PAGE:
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Back Pain Often Ends Without Surgery

Study: Surgery Fastest Treatment for Back and Leg Pain, but Waiting Works, Too
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WebMD Health News

May 30, 2007 -- For two specific kinds of back and leg pain, back surgery offers the fastest relief -- but those who choose nonsurgical treatments get better, too.

Two separate studies reported in this week's New England Journal of Medicine show that surgery is the fastest route to pain relief for two very different conditions: severe sciatica and degenerative spondylolisthesis.

But the studies also show that these conditions do not worsen if surgery is delayed -- and that nonsurgical treatments can relieve at least some of the pain.

An editorial titled "Back Surgery: Who Needs It?" accompanies the studies. Editorialist and back pain researcher Richard A. Deyo, MD, MPH, is professor of medicine and director of the center for cost and outcomes research at the University of Washington in Seattle.

"The people who truly need back surgery are those who need it to preserve their ability to function," Deyo tells WebMD. "But short of that, most back surgery is an elective procedure. It is not urgent. Patients face real choices that are quite reasonable: either surgical or no surgery."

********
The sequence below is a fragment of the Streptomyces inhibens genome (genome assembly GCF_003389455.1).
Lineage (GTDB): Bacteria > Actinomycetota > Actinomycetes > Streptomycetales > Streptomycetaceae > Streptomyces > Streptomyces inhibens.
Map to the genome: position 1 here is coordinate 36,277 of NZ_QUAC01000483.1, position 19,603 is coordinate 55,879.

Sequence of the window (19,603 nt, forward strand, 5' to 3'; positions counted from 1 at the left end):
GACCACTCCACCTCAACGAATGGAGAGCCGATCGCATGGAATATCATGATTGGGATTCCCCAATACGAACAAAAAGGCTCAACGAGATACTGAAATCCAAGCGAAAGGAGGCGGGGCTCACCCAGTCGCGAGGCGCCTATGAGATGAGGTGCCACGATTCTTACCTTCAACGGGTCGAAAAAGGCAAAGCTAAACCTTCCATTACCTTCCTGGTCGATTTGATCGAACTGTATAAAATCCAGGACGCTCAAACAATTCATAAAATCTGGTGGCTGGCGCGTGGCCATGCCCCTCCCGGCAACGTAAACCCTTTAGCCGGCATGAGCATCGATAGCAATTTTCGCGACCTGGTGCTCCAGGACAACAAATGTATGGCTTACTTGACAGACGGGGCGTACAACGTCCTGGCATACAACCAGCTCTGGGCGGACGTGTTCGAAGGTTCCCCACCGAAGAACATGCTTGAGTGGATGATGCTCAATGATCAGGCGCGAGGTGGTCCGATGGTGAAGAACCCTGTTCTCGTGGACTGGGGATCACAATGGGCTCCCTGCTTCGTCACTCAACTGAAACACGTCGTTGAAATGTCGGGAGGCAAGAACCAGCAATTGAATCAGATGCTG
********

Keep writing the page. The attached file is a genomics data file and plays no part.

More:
Sciatica: Surgery vs. No Surgery

Sciatica is pain or tingling that begins in the back or buttocks and runs down the leg. The most common cause is a bulging disk in the spine. The bulge presses against a nerve root, causing problems all along the nerves that branch from that root.

Surgical treatment of sciatica relieves pressure on the nerve root by removing a portion of the affected spinal disk. But sciatica often gets better over time. Is surgery really the best choice? How long should a patient wait before opting for surgery?

To answer these questions, neurosurgeon Wilco C. Peul, MD, head of the spine intervention study group at Leiden University Medical Center in the Netherlands, led a study of 283 patients with confirmed cases of severe sciatica.

All of these patients' symptoms had lasted for six to 12 weeks. Even with pain medication, they could barely walk and were not able to work around the house or at their normal jobs.

Half the patients underwent early surgery, most within two weeks of study entry. The other patients were assigned to "conservative treatment," which included pain management and physical therapy.

As expected, early surgery meant quicker recovery. But Peul and colleagues were surprised by what happened in the conservative-treatment group.

"The most important result is that what we did not expect -- that in the conservative-treatment group, most of them also had a quick recovery," Peul tells WebMD. "It was slower than the early-surgery group. And 39% had longer-lasting leg pain and needed surgery. But at one year, the results for the two groups are nearly equal. Even at three and six months, the outcomes were not that much different."

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